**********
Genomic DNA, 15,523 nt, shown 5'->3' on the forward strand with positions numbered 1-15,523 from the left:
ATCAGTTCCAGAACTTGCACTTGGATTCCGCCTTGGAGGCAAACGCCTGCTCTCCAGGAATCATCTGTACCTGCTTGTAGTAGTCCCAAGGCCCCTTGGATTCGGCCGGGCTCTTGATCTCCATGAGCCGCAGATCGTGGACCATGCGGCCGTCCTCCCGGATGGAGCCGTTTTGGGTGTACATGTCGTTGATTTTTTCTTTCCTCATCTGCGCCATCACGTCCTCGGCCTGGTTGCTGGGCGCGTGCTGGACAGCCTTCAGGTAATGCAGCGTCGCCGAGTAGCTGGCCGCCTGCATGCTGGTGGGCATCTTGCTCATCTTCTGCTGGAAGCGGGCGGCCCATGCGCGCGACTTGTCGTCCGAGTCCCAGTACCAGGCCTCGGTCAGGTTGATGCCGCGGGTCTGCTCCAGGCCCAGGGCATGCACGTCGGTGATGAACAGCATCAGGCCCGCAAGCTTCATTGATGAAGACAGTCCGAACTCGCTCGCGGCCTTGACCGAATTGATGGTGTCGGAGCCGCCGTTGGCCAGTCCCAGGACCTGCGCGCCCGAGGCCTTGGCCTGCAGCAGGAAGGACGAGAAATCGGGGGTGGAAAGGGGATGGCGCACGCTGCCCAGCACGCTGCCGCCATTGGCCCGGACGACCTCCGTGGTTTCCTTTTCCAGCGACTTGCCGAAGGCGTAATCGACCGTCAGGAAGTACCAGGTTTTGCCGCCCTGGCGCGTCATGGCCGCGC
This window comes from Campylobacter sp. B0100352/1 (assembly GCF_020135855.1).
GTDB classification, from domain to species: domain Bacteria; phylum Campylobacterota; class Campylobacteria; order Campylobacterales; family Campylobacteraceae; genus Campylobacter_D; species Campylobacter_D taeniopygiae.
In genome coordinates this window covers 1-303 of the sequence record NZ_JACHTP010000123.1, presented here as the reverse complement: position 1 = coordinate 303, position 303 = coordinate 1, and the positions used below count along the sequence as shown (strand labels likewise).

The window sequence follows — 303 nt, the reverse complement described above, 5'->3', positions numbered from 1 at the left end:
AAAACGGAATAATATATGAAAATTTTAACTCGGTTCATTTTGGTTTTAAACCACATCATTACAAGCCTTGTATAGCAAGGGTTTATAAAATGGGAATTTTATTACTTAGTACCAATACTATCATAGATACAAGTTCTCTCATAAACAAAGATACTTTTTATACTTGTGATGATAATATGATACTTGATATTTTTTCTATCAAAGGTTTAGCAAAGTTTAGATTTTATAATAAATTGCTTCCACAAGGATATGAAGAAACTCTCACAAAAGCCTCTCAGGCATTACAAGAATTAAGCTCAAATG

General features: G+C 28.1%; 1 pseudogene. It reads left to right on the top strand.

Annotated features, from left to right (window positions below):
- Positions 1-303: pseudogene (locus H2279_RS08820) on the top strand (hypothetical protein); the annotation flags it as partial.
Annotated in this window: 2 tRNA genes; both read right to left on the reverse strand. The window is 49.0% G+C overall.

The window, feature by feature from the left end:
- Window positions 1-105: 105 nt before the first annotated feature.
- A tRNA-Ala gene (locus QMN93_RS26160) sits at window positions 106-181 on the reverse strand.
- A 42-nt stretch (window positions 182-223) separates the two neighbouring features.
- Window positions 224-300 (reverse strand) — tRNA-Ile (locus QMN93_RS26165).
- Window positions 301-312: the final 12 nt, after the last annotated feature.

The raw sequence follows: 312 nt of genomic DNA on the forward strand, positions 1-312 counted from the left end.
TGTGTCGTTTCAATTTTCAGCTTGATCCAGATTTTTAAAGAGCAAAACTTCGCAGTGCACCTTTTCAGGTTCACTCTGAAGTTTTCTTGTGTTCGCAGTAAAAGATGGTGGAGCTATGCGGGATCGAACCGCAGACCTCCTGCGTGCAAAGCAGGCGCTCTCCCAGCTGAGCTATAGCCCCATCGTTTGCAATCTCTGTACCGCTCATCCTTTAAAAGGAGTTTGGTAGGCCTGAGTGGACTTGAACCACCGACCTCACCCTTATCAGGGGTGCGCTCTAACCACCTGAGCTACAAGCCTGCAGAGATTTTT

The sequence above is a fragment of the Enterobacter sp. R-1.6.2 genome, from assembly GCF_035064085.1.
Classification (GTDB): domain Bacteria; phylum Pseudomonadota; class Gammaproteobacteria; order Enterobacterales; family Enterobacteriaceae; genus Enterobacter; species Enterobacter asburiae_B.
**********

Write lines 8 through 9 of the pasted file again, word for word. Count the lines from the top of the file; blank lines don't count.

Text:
General features: G+C 28.1%; 1 pseudogene. It reads left to right on the top strand.

Annotated features, from left to right (window positions below):